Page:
On the other end of the scale, Asian companies that have been farming into shale resources in North America are using far different valuations for their acquisitions. These shale deals are composed of early stage resources with a low amount of proven resources, which makes conventional analysis using the cost per boe misleading.

Mitsubishi's farm-in of the Montney play in Canada from EnCana implied a cost per undeveloped acre of just under $18,000. A more traditional cost for a resource of this type, such as the Marcellus shale, by a public company would be less than half this level.

The other large Asian farm-in, which gave an insight into how far the Chinese are willing to go to be involved in North American shale plays, came from Sinopec, which paid Devon Energy $3,400 per acre to farm into five US shale plays. Since the plays have thus far indicated they are liquids rich, the price per acre wouldn't raise eyebrows if they had already been proven commercial. However, the plays in question - the Tuscaloosa Marine, Utica, Mississippian, Michigan and Niobrara -are all in their infancy and thus wouldn't command such a high premium from any other type of acquiring company.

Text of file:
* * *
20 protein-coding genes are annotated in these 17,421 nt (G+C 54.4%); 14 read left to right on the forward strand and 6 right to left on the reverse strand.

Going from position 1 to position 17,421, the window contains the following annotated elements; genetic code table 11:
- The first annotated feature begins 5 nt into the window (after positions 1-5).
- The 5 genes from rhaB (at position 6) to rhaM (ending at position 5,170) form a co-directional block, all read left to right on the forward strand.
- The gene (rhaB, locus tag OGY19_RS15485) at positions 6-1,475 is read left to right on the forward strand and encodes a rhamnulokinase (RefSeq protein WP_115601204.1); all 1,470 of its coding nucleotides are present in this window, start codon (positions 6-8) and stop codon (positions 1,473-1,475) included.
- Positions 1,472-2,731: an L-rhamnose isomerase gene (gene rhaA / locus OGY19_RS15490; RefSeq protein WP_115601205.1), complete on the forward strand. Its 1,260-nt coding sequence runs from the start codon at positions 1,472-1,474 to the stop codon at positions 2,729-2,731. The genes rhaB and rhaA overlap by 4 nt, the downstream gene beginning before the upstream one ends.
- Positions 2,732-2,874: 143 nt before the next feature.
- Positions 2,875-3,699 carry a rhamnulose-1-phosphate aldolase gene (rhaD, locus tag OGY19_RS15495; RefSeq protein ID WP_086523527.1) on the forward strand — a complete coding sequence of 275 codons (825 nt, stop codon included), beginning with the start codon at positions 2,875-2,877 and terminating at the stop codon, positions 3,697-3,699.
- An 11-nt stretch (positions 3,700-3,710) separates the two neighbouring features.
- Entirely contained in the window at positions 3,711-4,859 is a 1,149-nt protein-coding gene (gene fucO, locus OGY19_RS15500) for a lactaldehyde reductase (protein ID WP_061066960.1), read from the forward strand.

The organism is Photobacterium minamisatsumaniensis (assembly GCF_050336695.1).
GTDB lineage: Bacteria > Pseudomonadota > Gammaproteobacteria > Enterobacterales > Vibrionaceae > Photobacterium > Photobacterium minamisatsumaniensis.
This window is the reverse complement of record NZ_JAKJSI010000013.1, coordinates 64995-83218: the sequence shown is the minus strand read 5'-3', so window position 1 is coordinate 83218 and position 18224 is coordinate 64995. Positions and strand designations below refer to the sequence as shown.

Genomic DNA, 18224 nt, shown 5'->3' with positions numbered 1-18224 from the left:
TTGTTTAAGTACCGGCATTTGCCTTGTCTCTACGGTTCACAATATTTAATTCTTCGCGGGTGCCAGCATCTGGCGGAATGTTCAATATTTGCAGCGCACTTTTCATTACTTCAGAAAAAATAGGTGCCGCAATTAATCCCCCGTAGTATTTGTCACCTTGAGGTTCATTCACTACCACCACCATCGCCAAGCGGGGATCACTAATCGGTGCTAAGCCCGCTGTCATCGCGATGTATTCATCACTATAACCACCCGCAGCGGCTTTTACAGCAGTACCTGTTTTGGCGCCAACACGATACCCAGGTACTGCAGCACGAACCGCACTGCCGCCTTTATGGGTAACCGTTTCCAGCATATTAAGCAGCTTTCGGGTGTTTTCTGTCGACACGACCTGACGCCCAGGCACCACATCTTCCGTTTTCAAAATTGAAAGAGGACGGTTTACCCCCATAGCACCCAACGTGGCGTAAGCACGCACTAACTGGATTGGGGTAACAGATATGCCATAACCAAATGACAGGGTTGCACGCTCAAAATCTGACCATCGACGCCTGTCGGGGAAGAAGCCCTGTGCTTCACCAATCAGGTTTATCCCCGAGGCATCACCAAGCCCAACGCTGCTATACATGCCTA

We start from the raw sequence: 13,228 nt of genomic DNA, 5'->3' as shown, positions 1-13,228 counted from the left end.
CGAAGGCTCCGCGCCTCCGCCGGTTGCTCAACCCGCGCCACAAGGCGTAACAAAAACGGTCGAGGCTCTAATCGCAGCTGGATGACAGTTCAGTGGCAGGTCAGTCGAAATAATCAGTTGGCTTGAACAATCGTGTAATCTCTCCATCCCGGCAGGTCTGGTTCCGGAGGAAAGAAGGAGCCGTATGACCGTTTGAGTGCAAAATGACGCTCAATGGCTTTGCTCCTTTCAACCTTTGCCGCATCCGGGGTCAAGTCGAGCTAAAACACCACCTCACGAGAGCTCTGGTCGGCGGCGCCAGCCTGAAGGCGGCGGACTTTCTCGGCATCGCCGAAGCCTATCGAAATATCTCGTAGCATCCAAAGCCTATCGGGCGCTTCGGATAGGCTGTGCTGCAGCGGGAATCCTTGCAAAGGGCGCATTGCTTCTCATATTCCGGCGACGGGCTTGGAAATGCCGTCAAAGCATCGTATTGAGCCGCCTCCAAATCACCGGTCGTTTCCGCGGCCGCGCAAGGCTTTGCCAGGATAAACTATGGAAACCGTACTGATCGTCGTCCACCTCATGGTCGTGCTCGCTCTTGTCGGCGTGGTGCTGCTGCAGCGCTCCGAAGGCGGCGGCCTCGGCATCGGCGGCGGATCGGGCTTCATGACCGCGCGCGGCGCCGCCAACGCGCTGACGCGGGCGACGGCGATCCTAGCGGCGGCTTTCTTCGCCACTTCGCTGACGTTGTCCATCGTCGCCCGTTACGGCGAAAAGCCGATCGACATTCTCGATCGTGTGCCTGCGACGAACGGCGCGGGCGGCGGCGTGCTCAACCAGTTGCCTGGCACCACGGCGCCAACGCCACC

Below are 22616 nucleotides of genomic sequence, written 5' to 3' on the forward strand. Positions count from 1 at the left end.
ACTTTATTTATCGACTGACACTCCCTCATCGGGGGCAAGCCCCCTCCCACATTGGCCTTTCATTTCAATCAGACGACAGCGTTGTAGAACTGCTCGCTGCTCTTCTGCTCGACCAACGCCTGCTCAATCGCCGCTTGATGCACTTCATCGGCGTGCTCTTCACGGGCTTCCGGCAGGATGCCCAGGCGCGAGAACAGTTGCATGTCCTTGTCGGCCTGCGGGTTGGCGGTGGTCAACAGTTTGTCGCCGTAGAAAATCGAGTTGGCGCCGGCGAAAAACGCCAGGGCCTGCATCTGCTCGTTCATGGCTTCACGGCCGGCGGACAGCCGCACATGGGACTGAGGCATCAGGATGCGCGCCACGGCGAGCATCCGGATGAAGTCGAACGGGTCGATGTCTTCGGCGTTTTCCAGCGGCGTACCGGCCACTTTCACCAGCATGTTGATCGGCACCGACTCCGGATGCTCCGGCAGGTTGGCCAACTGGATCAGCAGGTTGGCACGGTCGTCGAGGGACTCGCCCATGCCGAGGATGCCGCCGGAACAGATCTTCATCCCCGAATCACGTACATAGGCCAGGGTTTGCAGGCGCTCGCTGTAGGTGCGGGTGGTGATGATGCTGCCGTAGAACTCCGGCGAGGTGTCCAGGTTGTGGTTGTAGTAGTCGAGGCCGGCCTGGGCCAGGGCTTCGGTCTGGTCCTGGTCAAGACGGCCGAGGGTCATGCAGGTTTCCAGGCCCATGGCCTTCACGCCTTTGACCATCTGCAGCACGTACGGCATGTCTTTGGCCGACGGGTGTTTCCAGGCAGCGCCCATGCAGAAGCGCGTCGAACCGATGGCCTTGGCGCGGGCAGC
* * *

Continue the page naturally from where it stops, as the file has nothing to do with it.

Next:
North America dominates global activity

Assets in North America attracted the vast majority of the global deal value during the quarter with $26 billion worth of announced deals. This represented 79% of the global total, with the United States accounting for $16.8 billion and Canada $9.2 billion.

Much of the US value came from one deal, as El Paso divested its upstream segment to Apollo Global Management LLC and Riverstone Holdings LLC for $7.15 billion. The deal is a consequence of Kinder Morgan's takeover of El Paso Corp. where the non-midstream assets were deemed surplus to requirements. The adjusted cost per proven Mcfe was just $1.79, reflecting the strong gas weighting in El Paso's producing portfolio.